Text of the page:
US regulators get tough on foreign firms

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LONDON – US regulators are cracking down on corruption, money laundering and financing terror, said Ellen Zimiles, chief executive officer of Daylight Forensic & Advisory, financial crime compliance consultants, in a speech at the British Bankers’ Association annual financial crime conference.

Regulators are pushing on with the increasingly tough application of the US Foreign Corrupt Practices Act (FCPA) – a piece of post-Watergate legislation that had been gathering dust until given a new lease of life with the introduction of Sarbanes-Oxley.

The FCPA was designed to investigate financial corruption and crime committed by non-US firms trading through American depository receipts on US exchanges. As the breadth of financial crime has become increasingly international, so US regulators have widened their net and are increasingly enforcing the rules.

“There has been a lack of focus on corruption,” said Zimiles, who went on to emphasis the shift in regulatory attention to fighting financial crime alongside increased regulatory expectation and enforcement activity.

“The prevalence of fraud, money laundering and corruption is rising, with the shift in global wealth to emerging economies, accelerated proliferation of technology and global migration,” said Zimiles.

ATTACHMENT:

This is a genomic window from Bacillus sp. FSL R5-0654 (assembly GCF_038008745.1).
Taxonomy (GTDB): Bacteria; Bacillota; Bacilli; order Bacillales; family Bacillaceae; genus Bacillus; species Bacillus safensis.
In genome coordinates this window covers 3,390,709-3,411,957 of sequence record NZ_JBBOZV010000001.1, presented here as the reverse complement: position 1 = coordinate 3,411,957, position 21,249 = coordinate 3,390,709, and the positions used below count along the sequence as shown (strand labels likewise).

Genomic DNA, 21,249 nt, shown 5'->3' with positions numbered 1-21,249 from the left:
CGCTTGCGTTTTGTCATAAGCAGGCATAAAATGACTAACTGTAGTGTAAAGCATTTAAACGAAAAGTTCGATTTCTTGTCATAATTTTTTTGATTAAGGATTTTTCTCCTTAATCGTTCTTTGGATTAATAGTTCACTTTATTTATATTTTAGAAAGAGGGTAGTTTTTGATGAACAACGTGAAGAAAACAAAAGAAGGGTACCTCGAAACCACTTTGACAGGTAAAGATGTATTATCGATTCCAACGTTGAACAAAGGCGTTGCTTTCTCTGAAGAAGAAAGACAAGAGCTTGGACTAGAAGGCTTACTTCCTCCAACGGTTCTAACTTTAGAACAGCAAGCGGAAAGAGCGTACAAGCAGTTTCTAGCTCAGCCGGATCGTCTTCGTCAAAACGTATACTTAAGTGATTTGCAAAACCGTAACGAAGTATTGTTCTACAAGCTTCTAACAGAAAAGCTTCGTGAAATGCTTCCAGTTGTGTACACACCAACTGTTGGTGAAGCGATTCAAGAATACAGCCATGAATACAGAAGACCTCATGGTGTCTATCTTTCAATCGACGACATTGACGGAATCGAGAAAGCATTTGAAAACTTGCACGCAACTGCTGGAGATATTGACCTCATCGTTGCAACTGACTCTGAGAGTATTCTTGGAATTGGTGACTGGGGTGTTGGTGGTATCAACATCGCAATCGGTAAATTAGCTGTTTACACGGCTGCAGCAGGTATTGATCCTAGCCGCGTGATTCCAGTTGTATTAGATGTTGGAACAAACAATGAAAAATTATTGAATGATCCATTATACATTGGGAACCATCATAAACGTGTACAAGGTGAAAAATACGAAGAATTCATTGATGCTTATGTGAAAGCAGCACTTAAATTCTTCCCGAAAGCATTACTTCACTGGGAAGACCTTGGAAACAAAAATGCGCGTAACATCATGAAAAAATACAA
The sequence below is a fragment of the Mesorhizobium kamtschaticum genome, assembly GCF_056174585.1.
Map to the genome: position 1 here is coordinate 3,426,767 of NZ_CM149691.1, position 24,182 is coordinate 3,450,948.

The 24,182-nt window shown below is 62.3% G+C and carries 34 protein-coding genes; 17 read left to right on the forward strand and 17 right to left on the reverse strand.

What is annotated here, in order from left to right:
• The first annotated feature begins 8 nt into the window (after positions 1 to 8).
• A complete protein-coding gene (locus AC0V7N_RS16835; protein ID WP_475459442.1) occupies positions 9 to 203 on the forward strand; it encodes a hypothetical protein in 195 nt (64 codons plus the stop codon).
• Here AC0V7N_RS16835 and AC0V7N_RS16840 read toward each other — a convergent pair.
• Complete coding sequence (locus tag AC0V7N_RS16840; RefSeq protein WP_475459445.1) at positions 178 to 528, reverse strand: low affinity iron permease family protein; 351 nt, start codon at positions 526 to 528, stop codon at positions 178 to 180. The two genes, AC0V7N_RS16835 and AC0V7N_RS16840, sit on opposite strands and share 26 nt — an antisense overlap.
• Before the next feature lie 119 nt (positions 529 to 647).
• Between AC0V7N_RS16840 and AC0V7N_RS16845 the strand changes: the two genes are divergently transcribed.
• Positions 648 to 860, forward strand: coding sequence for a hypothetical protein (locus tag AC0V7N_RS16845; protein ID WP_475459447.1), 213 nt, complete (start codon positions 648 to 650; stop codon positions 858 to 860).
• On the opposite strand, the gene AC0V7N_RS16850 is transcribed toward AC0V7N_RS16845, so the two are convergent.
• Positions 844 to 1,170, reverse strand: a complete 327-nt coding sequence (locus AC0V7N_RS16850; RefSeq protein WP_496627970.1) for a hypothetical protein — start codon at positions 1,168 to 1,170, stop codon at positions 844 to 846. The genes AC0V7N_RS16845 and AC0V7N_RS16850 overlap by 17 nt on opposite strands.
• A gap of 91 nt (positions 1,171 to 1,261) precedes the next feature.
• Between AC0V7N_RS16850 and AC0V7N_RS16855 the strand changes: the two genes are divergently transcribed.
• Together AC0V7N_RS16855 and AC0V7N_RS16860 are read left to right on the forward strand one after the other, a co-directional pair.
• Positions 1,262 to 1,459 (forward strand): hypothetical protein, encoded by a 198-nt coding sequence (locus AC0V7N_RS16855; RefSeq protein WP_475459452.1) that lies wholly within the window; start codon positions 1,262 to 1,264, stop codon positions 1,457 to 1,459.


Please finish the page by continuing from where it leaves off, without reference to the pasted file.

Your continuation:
For firms doing business across borders, Zimiles underlined the importance of carrying out detailed risk analyses for those jurisdictions with higher risks of financial crime. She specifically warned of corruption in India, Mexico and South Korea, and money laundering and terrorist financing risks in Russia, China and Brazil.

Zimiles also highlighted the great political and cultural diversity of risk analysis, citing examples such as the US State Department moving Iraq off the list of terrorist safe havens, and German firms’ readiness to do business in the Baltic states, while the US regards them a far riskier environment.

The risk of being caught out is increasing, said Zimiles. The reputational, legal and financial risks are enormous, as demonstrated by the fallout from the US Justice Department and Securities Exchange Commission (SEC) investigation into bribery allegations against British defence firm BAE Systems relating to payments to senior Saudi officials on contracts selling fighter jets and other weapons systems. BAE shares plunged 11% when the investigation was announced, while the UK government remains under pressure to renew its own investigation, which was cancelled on national security grounds.

Oil services company Baker Hughes has also been targeted by the FCPA – the firm paid a record $44 million fine after admitting it had bribed officials in Kazakhstan, Angola, Russia, Nigeria and elsewhere.

German electronics firm Siemens is also under US investigation, having already settled with German prosecutors by paying a fine of €201 million and an additional €179 million to the tax authorities because it improperly deducted foreign payments as business expenses.

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